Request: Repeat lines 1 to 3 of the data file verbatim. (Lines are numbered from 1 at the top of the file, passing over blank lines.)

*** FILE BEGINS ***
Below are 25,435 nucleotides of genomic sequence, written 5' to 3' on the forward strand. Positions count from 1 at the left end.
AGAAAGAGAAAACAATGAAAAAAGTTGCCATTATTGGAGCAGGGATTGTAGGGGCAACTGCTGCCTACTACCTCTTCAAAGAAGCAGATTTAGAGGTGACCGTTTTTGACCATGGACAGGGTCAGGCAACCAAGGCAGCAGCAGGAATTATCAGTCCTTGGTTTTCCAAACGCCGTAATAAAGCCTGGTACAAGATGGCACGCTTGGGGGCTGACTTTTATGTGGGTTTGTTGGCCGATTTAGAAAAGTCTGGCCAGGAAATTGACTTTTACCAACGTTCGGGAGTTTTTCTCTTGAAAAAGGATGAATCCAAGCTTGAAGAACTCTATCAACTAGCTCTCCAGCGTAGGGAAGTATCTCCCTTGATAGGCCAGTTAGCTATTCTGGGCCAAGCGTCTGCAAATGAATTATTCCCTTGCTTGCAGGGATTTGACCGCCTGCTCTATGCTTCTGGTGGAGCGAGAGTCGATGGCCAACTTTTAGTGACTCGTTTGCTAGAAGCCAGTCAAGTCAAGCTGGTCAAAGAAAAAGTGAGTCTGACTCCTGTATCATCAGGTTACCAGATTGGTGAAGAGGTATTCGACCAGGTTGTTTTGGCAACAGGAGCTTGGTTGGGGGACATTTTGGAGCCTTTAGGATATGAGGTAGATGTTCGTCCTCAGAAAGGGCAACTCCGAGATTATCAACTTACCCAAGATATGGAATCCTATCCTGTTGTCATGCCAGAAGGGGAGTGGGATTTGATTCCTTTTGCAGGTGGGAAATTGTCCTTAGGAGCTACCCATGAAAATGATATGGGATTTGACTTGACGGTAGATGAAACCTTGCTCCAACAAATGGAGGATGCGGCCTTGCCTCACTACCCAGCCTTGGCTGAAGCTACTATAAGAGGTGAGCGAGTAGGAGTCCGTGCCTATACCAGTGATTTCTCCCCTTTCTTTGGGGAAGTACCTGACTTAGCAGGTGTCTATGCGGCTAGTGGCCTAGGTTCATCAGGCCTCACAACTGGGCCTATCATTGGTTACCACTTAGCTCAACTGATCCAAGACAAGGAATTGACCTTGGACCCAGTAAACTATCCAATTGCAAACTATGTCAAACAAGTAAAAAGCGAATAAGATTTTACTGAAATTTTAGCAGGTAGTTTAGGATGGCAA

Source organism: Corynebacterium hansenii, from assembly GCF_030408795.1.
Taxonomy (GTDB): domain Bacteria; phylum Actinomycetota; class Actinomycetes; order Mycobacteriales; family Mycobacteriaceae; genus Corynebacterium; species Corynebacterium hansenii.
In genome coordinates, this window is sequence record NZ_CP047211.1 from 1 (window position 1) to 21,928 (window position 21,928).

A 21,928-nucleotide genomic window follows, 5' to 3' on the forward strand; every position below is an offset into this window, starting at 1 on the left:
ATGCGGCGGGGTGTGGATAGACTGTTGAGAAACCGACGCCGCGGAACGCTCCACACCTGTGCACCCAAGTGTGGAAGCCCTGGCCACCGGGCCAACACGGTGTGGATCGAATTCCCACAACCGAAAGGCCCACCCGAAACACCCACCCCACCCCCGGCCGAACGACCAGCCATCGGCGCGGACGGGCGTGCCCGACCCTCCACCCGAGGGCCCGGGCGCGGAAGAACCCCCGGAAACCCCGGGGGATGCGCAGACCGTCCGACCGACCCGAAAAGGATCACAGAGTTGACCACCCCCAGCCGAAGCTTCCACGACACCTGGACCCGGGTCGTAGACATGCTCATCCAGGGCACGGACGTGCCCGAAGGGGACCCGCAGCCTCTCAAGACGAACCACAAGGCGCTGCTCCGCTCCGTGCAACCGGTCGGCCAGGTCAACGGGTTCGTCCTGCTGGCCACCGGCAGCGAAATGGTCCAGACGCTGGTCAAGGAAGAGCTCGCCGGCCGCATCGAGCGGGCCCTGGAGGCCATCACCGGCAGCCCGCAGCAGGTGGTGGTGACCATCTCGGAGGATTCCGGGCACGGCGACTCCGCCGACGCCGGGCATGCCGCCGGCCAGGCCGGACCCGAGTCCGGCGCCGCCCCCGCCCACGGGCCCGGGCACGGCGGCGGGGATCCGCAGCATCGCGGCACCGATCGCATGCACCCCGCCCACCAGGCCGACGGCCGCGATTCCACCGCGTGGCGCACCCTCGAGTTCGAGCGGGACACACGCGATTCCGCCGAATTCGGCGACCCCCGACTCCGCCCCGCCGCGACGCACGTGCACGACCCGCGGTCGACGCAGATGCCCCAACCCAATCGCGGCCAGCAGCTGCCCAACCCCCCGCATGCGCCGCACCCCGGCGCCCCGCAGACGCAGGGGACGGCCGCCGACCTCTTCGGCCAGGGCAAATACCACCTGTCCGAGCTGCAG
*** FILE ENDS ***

Below are 25,435 nucleotides of genomic sequence, written 5' to 3' on the forward strand. Positions count from 1 at the left end.
AGAAAGAGAAAACAATGAAAAAAGTTGCCATTATTGGAGCAGGGATTGTAGGGGCAACTGCTGCCTACTACCTCTTCAAAGAAGCAGATTTAGAGGTGACCGTTTTTGACCATGGACAGGGTCAGGCAACCAAGGCAGCAGCAGGAATTATCAGTCCTTGGTTTTCCAAACGCCGTAATAAAGCCTGGTACAAGATGGCACGCTTGGGGGCTGACTTTTATGTGGGTTTGTTGGCCGATTTAGAAAAGTCTGGCCAGGAAATTGACTTTTACCAACGTTCGGGAGTTTTTCTCTTGAAAAAGGATGAATCCAAGCTTGAAGAACTCTATCAACTAGCTCTCCAGCGTAGGGAAGTATCTCCCTTGATAGGCCAGTTAGCTATTCTGGGCCAAGCGTCTGCAAATGAATTATTCCCTTGCTTGCAGGGATTTGACCGCCTGCTCTATGCTTCTGGTGGAGCGAGAGTCGATGGCCAACTTTTAGTGACTCGTTTGCTAGAAGCCAGTCAAGTCAAGCTGGTCAAAGAAAAAGTGAGTCTGACTCCTGTATCATCAGGTTACCAGATTGGTGAAGAGGTATTCGACCAGGTTGTTTTGGCAACAGGAGCTTGGTTGGGGGACATTTTGGAGCCTTTAGGATATGAGGTAGATGTTCGTCCTCAGAAAGGGCAACTCCGAGATTATCAACTTACCCAAGATATGGAATCCTATCCTGTTGTCATGCCAGAAGGGGAGTGGGATTTGATTCCTTTTGCAGGTGGGAAATTGTCCTTAGGAGCTACCCATGAAAATGATATGGGATTTGACTTGACGGTAGATGAAACCTTGCTCCAACAAATGGAGGATGCGGCCTTGCCTCACTACCCAGCCTTGGCTGAAGCTACTATAAGAGGTGAGCGAGTAGGAGTCCGTGCCTATACCAGTGATTTCTCCCCTTTCTTTGGGGAAGTACCTGACTTAGCAGGTGTCTATGCGGCTAGTGGCCTAGGTTCATCAGGCCTCACAACTGGGCCTATCATTGGTTACCACTTAGCTCAACTGATCCAAGACAAGGAATTGACCTTGGACCCAGTAAACTATCCAATTGCAAACTATGTCAAACAAGTAAAAAGCGAATAAGATTTTACTGAAATTTTAGCAGGTAGTTTAGGATGGCAA

Source organism: Corynebacterium hansenii, from assembly GCF_030408795.1.